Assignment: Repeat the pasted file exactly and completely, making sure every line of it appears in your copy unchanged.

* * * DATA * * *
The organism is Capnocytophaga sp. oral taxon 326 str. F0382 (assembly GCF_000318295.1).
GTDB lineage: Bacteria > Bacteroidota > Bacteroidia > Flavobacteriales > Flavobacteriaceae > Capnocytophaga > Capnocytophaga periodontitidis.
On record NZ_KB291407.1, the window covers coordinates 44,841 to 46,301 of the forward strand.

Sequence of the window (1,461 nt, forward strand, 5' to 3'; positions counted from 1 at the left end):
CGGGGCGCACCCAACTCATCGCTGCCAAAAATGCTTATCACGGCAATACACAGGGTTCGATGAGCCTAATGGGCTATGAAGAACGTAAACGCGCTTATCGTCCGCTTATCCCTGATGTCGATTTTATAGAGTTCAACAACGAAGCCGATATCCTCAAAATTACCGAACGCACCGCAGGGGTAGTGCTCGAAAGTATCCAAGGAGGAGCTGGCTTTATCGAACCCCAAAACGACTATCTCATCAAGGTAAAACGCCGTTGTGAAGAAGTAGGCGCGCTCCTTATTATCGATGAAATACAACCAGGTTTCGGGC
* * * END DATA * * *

The organism is Capnocytophaga sp. oral taxon 326 str. F0382 (assembly GCF_000318295.1).
GTDB lineage: Bacteria > Bacteroidota > Bacteroidia > Flavobacteriales > Flavobacteriaceae > Capnocytophaga > Capnocytophaga periodontitidis.
On record NZ_KB291407.1, the window covers coordinates 44,841 to 46,301 of the forward strand.

Sequence of the window (1,461 nt, forward strand, 5' to 3'; positions counted from 1 at the left end):
CGGGGCGCACCCAACTCATCGCTGCCAAAAATGCTTATCACGGCAATACACAGGGTTCGATGAGCCTAATGGGCTATGAAGAACGTAAACGCGCTTATCGTCCGCTTATCCCTGATGTCGATTTTATAGAGTTCAACAACGAAGCCGATATCCTCAAAATTACCGAACGCACCGCAGGGGTAGTGCTCGAAAGTATCCAAGGAGGAGCTGGCTTTATCGAACCCCAAAACGACTATCTCATCAAGGTAAAACGCCGTTGTGAAGAAGTAGGCGCGCTCCTTATTATCGATGAAATACAACCAGGTTTCGGGC